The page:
Meshie Knight is a Program Associate at the Robert Wood Johnson Foundation.
On March 5th I visited Flip the Clinic Lab in Phoenix. The Lab is a hands-on learning environment that brings together diverse individuals with expertise in many areas of health care to work creatively on pragmatic, pioneering ideas that will make fundamental shifts within a health system that is broken.
Together, all 50 of us in attendance embarked on a journey to explore options for low to no-cost solutions to some of health care’s most prominent ails: patient/provider engagement, improving the experience of care, reducing costs, and improving outcomes. At the end of the day, the Flips weren’t monumental earth-shattering changes in health care delivery; they were common sense approaches that could provide small, yet effective, solutions. This, I later realized, is the potency of Flip the Clinic: practical solutions that cumulatively move the needle on culture change.
Culture is so core to who we are that we tend to be unaware of how it shapes our lives. For instance, what if we were intrinsically excited about going to the doctor instead of experiencing gripping fear whenever we needed to go? What if our doctors regularly consulted with us on proposed care plans before proceeding to the next steps?
At the Robert Wood Johnson Foundation, where I work, a Culture of Health is not merely a vision we speak about, but one that we try to live. In the same way that one practices mindfulness, we practice “healthfulness” in all realms: how we work, how we play, and how we live. We’re shifting conversations around and approaches to improving health and health care to focus more on the complex whole of individual knowledge, experiences, beliefs, values, and attitudes as they relate to well-being. To me, a culture of health means getting to a place where good health is a permanent and inseparable part of each individual. It is a bold vision, but improving health care requires us to be bold.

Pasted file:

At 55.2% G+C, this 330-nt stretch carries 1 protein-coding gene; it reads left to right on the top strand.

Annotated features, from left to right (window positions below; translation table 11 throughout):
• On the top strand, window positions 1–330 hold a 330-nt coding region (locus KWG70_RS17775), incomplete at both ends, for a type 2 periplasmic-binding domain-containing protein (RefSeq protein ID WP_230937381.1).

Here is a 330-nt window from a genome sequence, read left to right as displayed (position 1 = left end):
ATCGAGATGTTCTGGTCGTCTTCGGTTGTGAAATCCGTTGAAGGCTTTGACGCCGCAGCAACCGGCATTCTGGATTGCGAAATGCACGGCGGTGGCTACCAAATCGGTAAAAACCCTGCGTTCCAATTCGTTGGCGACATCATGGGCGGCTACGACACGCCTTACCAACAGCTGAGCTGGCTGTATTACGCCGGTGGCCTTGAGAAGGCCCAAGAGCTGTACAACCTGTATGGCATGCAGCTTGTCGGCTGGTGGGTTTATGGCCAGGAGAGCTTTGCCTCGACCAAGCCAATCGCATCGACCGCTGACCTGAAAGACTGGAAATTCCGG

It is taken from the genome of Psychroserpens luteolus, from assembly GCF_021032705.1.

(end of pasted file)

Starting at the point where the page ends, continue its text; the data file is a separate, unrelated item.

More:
Flip the Clinic knows just the kind of bold that I’m talking about.
During the Lab, I heard Dede’s story about her son, who had fallen ill with a rare and debilitating disease. Having endured months of poorly managed and uncoordinated care, Dede took matters into her own hands and became her son’s self-appointed case manager. She researched, tracked, and compiled a large binder of data on her son’s condition, including test results, medication adherence reports, and eating patterns, until doctors started consulting her for guidance in providing care for her son. Dede’s story is one that resonated both on personal and professional levels. While it is important that we all learn the importance of self-advocacy, we should expect that when we get sick, we can work in collaboration with our providers to ensure that our care not only meets our needs, but also affords us and our loved ones opportunities to be included in the decisions that affect us.
Dede’s experience led us to a greater awareness that a Flip—a fundamental shift—is needed for so much of health care. And that people armed with experiences and great big ideas for re-engineering our health care system are committed and ready to help build a practice that delivers real change in real time. Although this will be difficult work, I have seen bright spots shining through. Flip the Clinic highlights these bright spots by bringing together smart people who are rolling up their sleeves to contribute in important ways.
As I headed back to the Foundation, I thought about the importance of making sure that Dede, her son, and many others like them know the power of their stories and how important it is for us all to continue to work earnestly to create a Culture of Health, one Flip at a time.